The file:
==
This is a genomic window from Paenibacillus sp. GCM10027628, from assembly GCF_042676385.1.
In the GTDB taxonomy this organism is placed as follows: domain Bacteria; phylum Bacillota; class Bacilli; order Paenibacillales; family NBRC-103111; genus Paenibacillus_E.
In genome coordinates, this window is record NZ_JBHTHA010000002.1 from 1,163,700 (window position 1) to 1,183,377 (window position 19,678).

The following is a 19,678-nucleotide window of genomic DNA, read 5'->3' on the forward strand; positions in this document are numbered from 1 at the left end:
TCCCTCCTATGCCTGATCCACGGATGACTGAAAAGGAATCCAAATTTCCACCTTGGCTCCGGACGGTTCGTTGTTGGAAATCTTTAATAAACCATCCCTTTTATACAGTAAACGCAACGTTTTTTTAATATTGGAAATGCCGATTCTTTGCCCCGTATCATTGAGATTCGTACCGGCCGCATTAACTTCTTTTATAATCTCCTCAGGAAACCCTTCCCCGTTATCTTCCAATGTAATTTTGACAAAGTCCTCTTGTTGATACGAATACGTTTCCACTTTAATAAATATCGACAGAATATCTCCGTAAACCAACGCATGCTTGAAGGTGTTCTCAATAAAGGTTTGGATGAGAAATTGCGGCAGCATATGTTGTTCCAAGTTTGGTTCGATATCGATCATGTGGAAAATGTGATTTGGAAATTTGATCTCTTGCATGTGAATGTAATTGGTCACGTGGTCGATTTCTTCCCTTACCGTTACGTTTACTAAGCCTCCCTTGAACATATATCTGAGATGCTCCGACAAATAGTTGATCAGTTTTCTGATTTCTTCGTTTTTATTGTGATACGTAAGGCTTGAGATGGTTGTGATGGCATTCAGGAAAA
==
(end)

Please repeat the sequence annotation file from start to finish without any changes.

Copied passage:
This is a genomic window from Paenibacillus sp. GCM10027628, from assembly GCF_042676385.1.
In the GTDB taxonomy this organism is placed as follows: domain Bacteria; phylum Bacillota; class Bacilli; order Paenibacillales; family NBRC-103111; genus Paenibacillus_E.
In genome coordinates, this window is record NZ_JBHTHA010000002.1 from 1,163,700 (window position 1) to 1,183,377 (window position 19,678).

The following is a 19,678-nucleotide window of genomic DNA, read 5'->3' on the forward strand; positions in this document are numbered from 1 at the left end:
TCCCTCCTATGCCTGATCCACGGATGACTGAAAAGGAATCCAAATTTCCACCTTGGCTCCGGACGGTTCGTTGTTGGAAATCTTTAATAAACCATCCCTTTTATACAGTAAACGCAACGTTTTTTTAATATTGGAAATGCCGATTCTTTGCCCCGTATCATTGAGATTCGTACCGGCCGCATTAACTTCTTTTATAATCTCCTCAGGAAACCCTTCCCCGTTATCTTCCAATGTAATTTTGACAAAGTCCTCTTGTTGATACGAATACGTTTCCACTTTAATAAATATCGACAGAATATCTCCGTAAACCAACGCATGCTTGAAGGTGTTCTCAATAAAGGTTTGGATGAGAAATTGCGGCAGCATATGTTGTTCCAAGTTTGGTTCGATATCGATCATGTGGAAAATGTGATTTGGAAATTTGATCTCTTGCATGTGAATGTAATTGGTCACGTGGTCGATTTCTTCCCTTACCGTTACGTTTACTAAGCCTCCCTTGAACATATATCTGAGATGCTCCGACAAATAGTTGATCAGTTTTCTGATTTCTTCGTTTTTATTGTGATACGTAAGGCTTGAGATGGTTGTGATGGCATTCAGGAAAA